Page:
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  • Bartow, Tegan
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Tegan Bartow

July 19, 2002 – June 24, 2005

Our son, Tegan Hunter Bartow, was born on Friday July 19th 2002. From the day he was born he had such a huge impact on our lives, every decision we made, every sacrifice, every move, came down to a bottom line of what was best for Tegan. I remember holding him in the hospital; he was so tiny and perfect, so incredibly important, our baby boy, and remember promising him that we would never let anything bad happen to him. He was so precious, his whole life ahead of him. We loved him with all our hearts and he in return loved to be snuggled, kissed, and always wanted to be held. As he grew older he was a very loving, caring, active, good hearted little boy. He possessed a beautiful gift, one that reflected an inner light of love, and compassion. He had an outgoing personality; a real people person, the bigger the party, the more people the better. He loved all animals, adults, kids and especially little babies and was extremely excited about his baby sister’s arrival in September of 2005.

No matter how much we wanted that promise of keeping him safe to be true; his life was tragically cut short on Friday, June 24th 2005, just weeks before his third birthday. The day started off perfectly, we slept late and awoke to Tegan climbing into our bed to snuggle in between us. He cuddled for awhile and then started to get excited about our trip to Vermont later that morning. He practiced saying “Vermont” over and over until he had it down pat and then he jumped up and asked us if we wanted back rubs. My husband, Jeb, and I had to laugh as he kneeled in between us and simultaneously rubbed our backs, although mine was more of a side rub since I was 6 months pregnant and couldn’t quite lye on my growing stomach. We told him how they were the “best back rubs we had ever had” and he was beaming ear to ear. It was such a perfectly relaxing, fun loving morning with lots of cuddling and kissing. The excitement was building as we got ready for our 5 hour trip north to Vermont for a long weekend to visit my brother Bill and his fiancée at the time, now wife, Lisa. Tegan was so excited about the trip, going fishing with Dad and Uncle Bill was going to be a new milestone in his life, and he was excited about going on a boat and swimming too. We arrived about 4:30PM and had only been there a little over an hour when Jeb needed to move our SUV out of the mud along the side of the driveway where we parked when we first pulled in, so that Tegan and Bill could get into our truck on the passenger side without getting muddy. As Lisa and I decided on dinner plans, Bill came in the house to tell us that the boys were going to run an errand together and would be back shortly. Meanwhile, Tegan was playing in the yard about 40 feet away, behind the truck; Jeb was only going to be pulling forward about 3-4 feet. So with the door open and his foot hanging out, he rolled the truck forward and felt a small bump, at the same time my brother came out of the house and yelled to Jeb, in an instant, he knew by the tone of his voice it was serious, he thought he had run over their dog. Nothing can prepare you for the reality that you just ran over your only child, your son, the love of your life. In an instant, he was gone and our lives were forever changed. The horror and dread of that day are burned in our memories for all eternity. Tegan’s one big passion was trucks… Tonka, matchbox, real ones, you name it, and he loved them. We can only assume that when he heard the truck start, or saw Jeb heading for the truck, that he wanted to go for a ride. He must have run toward the truck from behind and come around the passenger side where his car seat was, and then somehow ended up in front of the truck before Jeb even started moving. Our Ford Expedition was so large, and the blind zones so enormous, Tegan who was in the 95th percentile for height, was never seen on the sides of the SUV or over the hood of the vehicle.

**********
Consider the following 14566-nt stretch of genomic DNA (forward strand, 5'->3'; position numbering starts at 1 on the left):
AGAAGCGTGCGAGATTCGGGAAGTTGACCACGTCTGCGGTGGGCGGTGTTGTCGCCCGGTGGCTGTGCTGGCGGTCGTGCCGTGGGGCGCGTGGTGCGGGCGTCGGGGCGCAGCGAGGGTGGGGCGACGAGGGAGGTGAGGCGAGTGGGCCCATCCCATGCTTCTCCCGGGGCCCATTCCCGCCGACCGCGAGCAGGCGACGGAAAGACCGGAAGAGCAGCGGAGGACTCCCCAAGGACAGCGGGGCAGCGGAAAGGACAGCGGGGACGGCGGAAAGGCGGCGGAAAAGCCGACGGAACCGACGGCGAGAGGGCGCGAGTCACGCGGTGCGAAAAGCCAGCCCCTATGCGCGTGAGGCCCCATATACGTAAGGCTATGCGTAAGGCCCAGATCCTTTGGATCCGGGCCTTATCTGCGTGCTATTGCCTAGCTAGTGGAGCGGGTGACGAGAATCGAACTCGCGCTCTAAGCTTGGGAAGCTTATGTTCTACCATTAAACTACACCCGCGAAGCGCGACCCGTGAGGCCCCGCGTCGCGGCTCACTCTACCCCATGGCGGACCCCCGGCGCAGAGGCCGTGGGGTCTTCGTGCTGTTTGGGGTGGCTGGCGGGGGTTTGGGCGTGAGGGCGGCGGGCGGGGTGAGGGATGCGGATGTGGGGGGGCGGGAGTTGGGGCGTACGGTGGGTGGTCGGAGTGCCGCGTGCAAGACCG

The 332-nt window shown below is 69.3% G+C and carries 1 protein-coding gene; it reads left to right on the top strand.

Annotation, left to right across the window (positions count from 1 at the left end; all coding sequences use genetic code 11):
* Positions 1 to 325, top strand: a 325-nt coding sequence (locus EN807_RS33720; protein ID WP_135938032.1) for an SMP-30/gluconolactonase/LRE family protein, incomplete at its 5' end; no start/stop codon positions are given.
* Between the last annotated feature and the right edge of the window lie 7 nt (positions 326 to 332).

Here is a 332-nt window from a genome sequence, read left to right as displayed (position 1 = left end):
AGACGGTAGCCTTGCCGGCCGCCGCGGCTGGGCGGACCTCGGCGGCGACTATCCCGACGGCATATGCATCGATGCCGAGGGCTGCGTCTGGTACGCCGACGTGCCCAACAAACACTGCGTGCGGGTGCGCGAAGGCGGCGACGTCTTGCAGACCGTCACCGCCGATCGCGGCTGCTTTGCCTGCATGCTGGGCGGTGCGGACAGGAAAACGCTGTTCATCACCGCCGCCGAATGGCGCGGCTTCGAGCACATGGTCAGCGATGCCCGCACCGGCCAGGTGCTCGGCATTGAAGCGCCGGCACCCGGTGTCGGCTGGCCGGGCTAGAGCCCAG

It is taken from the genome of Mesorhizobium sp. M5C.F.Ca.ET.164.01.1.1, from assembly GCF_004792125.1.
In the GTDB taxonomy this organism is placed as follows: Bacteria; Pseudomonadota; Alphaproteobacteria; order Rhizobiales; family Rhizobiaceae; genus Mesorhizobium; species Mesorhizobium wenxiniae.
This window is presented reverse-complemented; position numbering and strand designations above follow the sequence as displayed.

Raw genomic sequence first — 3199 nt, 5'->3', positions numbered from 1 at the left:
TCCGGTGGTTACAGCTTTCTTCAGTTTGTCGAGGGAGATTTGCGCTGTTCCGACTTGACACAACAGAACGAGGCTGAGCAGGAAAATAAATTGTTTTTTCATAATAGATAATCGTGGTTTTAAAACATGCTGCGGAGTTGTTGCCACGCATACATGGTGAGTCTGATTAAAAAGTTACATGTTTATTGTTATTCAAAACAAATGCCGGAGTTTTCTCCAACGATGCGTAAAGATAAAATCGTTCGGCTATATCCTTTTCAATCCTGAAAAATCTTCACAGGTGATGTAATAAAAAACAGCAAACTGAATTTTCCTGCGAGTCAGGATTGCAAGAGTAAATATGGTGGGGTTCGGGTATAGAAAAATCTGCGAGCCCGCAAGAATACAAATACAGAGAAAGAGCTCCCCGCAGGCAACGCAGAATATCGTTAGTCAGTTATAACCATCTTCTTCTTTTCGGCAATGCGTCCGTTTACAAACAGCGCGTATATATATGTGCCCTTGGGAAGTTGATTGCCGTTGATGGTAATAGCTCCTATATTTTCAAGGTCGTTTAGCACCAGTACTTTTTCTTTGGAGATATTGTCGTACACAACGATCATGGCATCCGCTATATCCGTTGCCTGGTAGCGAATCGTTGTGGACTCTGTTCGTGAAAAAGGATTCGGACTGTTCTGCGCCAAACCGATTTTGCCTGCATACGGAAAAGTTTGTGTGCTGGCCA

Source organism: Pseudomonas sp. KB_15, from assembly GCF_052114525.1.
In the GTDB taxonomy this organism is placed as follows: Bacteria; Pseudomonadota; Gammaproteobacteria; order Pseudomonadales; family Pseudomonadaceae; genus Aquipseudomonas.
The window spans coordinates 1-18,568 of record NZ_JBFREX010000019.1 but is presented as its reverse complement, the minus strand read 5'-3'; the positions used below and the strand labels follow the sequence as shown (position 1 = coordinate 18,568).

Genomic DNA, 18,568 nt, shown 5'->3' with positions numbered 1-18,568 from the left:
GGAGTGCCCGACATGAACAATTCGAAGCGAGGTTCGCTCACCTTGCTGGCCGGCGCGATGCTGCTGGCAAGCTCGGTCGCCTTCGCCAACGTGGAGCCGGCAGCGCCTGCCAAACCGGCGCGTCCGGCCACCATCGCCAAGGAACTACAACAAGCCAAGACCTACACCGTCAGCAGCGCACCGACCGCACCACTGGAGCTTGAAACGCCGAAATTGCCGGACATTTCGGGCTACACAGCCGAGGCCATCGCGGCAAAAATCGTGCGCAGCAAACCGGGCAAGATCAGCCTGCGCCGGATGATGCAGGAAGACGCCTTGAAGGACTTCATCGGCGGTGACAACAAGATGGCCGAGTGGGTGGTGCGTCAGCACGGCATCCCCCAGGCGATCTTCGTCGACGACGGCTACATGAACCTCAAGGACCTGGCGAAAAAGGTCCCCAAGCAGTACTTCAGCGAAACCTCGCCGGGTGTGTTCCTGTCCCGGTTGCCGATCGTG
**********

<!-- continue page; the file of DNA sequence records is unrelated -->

We know that Tegan felt our love every moment of his little life, and that gives us some solace. Most days we feel so alone in our grief, as if no one really understands our loss, the loss of his innate beauty, his glorious life, and all the milestones we would never get to experience with him. When we found we realized there were far too many parents out there who were experiencing the same loss. It is so difficult, beyond our capacity to understand, why so many beautiful lives have been cut short by similar tragedies. As parents, the promises we make to keep our kids safe are always made with the best of intentions, and we try our hardest to keep them. We are our harshest critics and it’s tough to remember that we can’t possibly foresee everything that our children will need to be protected from, at any age. Still we can’t help but feel that this bottomless hole in our hearts that will never be filled again, was in fact preventable, preventable because the technology to view these blind zones, or to be alerted that someone or something is close to your bumper already exists. For us it is to late, our pride and joy is gone forever. Please don’t let this needless tragedy strike your family, have front and rear sensors, or cameras installed in your SUV, Mini-Van, or Truck, the minimal cost for these products can save a life, and many lifelong broken hearts.

Tegan’s mom, dad and little sister, and brother (whom he never got to meet)

– Janet, Jeb, Baylor and Colton Bartow

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